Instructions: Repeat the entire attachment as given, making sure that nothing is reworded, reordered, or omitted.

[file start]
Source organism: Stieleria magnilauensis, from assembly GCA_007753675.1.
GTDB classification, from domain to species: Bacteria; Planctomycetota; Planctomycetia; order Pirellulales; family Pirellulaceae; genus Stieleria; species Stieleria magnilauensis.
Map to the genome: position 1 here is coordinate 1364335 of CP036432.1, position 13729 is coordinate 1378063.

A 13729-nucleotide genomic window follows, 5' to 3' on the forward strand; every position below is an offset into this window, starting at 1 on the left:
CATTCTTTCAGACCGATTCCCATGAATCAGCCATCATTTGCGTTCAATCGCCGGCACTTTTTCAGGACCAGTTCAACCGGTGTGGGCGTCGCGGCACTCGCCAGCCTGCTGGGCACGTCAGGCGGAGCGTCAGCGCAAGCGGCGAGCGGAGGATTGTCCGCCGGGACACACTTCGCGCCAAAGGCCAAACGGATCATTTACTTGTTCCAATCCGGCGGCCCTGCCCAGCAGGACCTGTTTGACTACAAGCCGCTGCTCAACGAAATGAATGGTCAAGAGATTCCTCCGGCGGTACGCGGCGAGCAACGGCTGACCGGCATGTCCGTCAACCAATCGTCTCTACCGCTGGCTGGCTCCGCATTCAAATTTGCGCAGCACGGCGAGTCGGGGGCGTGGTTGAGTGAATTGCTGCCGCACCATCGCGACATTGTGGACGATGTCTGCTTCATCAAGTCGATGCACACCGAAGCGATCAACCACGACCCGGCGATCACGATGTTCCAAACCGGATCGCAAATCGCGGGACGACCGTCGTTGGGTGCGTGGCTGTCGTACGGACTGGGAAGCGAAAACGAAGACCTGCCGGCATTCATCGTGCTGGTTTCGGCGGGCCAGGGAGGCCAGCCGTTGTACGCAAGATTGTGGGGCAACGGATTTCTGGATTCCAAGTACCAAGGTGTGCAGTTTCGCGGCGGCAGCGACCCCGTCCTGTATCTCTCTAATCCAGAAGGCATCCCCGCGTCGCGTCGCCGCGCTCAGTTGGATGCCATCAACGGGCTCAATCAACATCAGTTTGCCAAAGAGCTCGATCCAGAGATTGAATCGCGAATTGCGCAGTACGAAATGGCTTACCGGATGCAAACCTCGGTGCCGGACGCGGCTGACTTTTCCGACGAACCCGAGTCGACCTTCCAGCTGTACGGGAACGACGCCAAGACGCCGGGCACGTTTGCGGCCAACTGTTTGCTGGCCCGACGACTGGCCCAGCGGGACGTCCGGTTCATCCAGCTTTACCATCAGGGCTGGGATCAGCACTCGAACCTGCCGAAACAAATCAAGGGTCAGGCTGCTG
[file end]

Source organism: Stieleria magnilauensis, from assembly GCA_007753675.1.
GTDB classification, from domain to species: Bacteria; Planctomycetota; Planctomycetia; order Pirellulales; family Pirellulaceae; genus Stieleria; species Stieleria magnilauensis.
Map to the genome: position 1 here is coordinate 1364335 of CP036432.1, position 13729 is coordinate 1378063.

A 13729-nucleotide genomic window follows, 5' to 3' on the forward strand; every position below is an offset into this window, starting at 1 on the left:
CATTCTTTCAGACCGATTCCCATGAATCAGCCATCATTTGCGTTCAATCGCCGGCACTTTTTCAGGACCAGTTCAACCGGTGTGGGCGTCGCGGCACTCGCCAGCCTGCTGGGCACGTCAGGCGGAGCGTCAGCGCAAGCGGCGAGCGGAGGATTGTCCGCCGGGACACACTTCGCGCCAAAGGCCAAACGGATCATTTACTTGTTCCAATCCGGCGGCCCTGCCCAGCAGGACCTGTTTGACTACAAGCCGCTGCTCAACGAAATGAATGGTCAAGAGATTCCTCCGGCGGTACGCGGCGAGCAACGGCTGACCGGCATGTCCGTCAACCAATCGTCTCTACCGCTGGCTGGCTCCGCATTCAAATTTGCGCAGCACGGCGAGTCGGGGGCGTGGTTGAGTGAATTGCTGCCGCACCATCGCGACATTGTGGACGATGTCTGCTTCATCAAGTCGATGCACACCGAAGCGATCAACCACGACCCGGCGATCACGATGTTCCAAACCGGATCGCAAATCGCGGGACGACCGTCGTTGGGTGCGTGGCTGTCGTACGGACTGGGAAGCGAAAACGAAGACCTGCCGGCATTCATCGTGCTGGTTTCGGCGGGCCAGGGAGGCCAGCCGTTGTACGCAAGATTGTGGGGCAACGGATTTCTGGATTCCAAGTACCAAGGTGTGCAGTTTCGCGGCGGCAGCGACCCCGTCCTGTATCTCTCTAATCCAGAAGGCATCCCCGCGTCGCGTCGCCGCGCTCAGTTGGATGCCATCAACGGGCTCAATCAACATCAGTTTGCCAAAGAGCTCGATCCAGAGATTGAATCGCGAATTGCGCAGTACGAAATGGCTTACCGGATGCAAACCTCGGTGCCGGACGCGGCTGACTTTTCCGACGAACCCGAGTCGACCTTCCAGCTGTACGGGAACGACGCCAAGACGCCGGGCACGTTTGCGGCCAACTGTTTGCTGGCCCGACGACTGGCCCAGCGGGACGTCCGGTTCATCCAGCTTTACCATCAGGGCTGGGATCAGCACTCGAACCTGCCGAAACAAATCAAGGGTCAGGCTGCTG